Socioeconomic differences in food habits among 6-to 9-year-old children from 23 countries-WHO European Childhood Obesity Surveillance Initiative (COSI 2015/2017)

Fismen A., Buoncristiano M., Williams J., Helleve A., Bakacs M., Bergh I. H., ...More

OBESITY REVIEWS, vol.22, 2021 (SCI-Expanded) identifier identifier identifier

  • Publication Type: Article / Article
  • Volume: 22
  • Publication Date: 2021
  • Doi Number: 10.1111/obr.13211
  • Journal Name: OBESITY REVIEWS
  • Journal Indexes: Science Citation Index Expanded (SCI-EXPANDED), Scopus, Academic Search Premier, CAB Abstracts, EMBASE, Food Science & Technology Abstracts, MEDLINE, Public Affairs Index, Veterinary Science Database
  • Keywords: children, food habits, social inequalities, socioeconomic differences, SOFT DRINKS, INEQUALITIES, HEALTH, DETERMINANTS, PREVALENCE, MAGNITUDE, MORTALITY, POSITION, DISEASE, TRENDS
  • Hacettepe University Affiliated: No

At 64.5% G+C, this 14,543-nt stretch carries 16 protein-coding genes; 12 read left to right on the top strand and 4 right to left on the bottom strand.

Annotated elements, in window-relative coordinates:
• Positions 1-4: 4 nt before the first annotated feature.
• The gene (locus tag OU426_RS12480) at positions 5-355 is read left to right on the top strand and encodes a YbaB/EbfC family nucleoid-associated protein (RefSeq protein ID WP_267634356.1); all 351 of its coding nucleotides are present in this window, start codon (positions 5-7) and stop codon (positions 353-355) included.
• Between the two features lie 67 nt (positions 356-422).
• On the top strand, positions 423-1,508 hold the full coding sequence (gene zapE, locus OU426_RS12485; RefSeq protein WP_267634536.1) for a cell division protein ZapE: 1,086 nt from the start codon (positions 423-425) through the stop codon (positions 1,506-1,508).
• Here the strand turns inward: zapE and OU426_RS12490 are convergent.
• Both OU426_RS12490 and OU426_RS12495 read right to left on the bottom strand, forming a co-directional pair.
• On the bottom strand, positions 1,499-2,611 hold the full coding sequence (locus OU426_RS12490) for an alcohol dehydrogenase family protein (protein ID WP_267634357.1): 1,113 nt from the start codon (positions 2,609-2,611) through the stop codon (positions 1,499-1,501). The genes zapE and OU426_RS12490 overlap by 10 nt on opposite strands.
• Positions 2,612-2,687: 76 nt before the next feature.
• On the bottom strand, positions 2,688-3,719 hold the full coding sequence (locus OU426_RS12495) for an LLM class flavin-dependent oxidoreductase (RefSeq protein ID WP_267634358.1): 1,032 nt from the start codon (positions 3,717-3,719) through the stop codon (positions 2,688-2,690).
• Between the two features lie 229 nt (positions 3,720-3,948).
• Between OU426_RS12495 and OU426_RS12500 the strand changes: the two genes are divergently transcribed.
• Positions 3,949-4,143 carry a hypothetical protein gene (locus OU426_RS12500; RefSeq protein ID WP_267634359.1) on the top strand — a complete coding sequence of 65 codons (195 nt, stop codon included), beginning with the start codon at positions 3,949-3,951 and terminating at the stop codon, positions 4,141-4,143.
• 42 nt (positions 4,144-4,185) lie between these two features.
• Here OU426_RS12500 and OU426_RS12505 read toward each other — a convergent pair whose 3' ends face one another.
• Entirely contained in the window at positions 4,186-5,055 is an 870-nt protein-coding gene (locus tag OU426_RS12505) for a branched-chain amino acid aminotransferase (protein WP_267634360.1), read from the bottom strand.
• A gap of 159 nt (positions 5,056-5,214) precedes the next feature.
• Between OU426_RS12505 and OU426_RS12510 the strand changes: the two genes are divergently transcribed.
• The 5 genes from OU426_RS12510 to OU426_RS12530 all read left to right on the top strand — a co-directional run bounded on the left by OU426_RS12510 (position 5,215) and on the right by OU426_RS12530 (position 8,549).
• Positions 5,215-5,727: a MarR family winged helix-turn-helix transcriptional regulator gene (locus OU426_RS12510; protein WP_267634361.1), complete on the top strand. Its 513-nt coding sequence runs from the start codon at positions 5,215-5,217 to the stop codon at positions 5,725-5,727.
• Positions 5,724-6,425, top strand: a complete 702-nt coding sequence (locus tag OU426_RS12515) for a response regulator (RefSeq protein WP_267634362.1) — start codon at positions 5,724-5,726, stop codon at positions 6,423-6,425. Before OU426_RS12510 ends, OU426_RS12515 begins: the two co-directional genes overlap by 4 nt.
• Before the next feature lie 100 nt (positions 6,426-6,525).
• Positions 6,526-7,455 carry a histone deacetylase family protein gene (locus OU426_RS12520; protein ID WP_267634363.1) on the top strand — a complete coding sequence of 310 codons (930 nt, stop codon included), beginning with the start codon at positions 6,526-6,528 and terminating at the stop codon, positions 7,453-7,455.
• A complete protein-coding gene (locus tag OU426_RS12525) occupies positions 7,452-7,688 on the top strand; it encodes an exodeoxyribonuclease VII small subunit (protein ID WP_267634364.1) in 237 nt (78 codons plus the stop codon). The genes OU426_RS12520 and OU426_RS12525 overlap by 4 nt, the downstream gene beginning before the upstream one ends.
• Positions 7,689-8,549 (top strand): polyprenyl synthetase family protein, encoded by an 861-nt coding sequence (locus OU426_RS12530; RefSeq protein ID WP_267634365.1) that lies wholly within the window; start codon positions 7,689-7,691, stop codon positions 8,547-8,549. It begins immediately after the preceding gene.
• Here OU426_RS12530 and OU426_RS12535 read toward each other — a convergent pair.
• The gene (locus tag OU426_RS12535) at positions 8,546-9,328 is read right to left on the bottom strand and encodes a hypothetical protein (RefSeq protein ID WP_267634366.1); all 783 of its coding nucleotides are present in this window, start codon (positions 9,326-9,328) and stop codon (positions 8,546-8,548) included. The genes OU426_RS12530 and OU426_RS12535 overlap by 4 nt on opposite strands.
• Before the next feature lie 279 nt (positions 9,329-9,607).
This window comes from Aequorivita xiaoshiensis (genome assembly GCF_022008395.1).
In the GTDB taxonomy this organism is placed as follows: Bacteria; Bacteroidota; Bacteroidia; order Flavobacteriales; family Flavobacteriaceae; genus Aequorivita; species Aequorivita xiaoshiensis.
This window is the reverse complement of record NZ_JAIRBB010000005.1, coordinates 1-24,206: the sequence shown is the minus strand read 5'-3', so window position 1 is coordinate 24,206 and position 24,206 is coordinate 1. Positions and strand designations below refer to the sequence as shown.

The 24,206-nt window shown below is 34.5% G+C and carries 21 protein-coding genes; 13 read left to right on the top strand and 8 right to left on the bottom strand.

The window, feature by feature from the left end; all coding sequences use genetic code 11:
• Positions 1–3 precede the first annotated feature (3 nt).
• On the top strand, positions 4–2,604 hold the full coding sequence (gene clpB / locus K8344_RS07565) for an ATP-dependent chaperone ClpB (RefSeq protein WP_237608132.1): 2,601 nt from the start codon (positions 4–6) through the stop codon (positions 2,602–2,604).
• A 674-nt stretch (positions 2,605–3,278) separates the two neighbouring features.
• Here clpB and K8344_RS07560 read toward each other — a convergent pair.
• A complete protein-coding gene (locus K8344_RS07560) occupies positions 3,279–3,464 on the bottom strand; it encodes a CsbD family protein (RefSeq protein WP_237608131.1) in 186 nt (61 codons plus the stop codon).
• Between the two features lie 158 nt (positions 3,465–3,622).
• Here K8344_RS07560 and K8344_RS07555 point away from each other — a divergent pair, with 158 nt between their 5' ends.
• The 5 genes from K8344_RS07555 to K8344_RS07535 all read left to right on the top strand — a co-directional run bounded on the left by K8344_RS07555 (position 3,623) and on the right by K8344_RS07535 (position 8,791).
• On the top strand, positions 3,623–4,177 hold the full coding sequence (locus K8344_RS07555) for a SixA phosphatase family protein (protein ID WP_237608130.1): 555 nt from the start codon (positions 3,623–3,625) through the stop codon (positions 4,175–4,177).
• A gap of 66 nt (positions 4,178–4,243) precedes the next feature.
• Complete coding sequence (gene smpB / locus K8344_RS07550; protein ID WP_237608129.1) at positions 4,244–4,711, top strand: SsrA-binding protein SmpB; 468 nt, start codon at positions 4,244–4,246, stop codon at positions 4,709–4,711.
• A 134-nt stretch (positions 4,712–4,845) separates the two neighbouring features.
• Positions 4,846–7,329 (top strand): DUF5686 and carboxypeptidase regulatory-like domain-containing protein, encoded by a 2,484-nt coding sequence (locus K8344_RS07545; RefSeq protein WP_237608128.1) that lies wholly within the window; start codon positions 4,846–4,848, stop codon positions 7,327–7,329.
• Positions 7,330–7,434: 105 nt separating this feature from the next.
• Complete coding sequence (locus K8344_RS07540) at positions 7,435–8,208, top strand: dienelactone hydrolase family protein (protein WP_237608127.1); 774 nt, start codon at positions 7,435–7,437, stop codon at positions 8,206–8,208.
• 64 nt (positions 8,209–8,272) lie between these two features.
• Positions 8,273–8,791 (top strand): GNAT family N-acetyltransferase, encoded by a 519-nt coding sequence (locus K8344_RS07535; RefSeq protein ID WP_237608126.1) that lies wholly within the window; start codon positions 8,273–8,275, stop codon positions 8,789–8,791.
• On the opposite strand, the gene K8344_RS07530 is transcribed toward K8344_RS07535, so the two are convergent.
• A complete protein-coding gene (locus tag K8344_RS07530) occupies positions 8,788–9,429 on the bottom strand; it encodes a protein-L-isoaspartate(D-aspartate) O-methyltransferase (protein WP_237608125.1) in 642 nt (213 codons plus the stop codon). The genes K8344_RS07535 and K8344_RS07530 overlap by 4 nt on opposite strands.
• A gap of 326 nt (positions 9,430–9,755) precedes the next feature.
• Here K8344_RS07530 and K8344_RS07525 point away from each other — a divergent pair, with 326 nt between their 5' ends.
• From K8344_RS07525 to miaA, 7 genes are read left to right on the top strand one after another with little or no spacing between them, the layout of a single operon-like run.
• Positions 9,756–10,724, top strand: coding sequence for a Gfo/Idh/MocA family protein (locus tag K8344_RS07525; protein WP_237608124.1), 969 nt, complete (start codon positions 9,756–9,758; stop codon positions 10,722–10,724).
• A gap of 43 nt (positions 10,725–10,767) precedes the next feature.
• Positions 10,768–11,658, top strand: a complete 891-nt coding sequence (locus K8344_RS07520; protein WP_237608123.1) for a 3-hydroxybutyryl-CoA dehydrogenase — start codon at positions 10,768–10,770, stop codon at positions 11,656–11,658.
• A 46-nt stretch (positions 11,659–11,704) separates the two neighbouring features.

Background Socioeconomic differences in children's food habits are a key public health concern. In order to inform policy makers, cross-country surveillance studies of dietary patterns across socioeconomic groups are required. The purpose of this study was to examine associations between socioeconomic status (SES) and children's food habits. Methods The study was based on nationally representative data from children aged 6-9 years (n = 129,164) in 23 countries in the World Health Organization (WHO) European Region. Multivariate multilevel analyses were used to explore associations between children's food habits (consumption of fruit, vegetables, and sugar-containing soft drinks) and parental education, perceived family wealth and parental employment status. Results Overall, the present study suggests that unhealthy food habits are associated with lower SES, particularly as assessed by parental education and family perceived wealth, but not parental employment status. We found cross-national and regional variation in associations between SES and food habits and differences in the extent to which the respective indicators of SES were related to children's diet. Conclusion Socioeconomic differences in children's food habits exist in the majority of European and Asian countries examined in this study. The results are of relevance when addressing strategies, policy actions, and interventions targeting social inequalities in children's diets.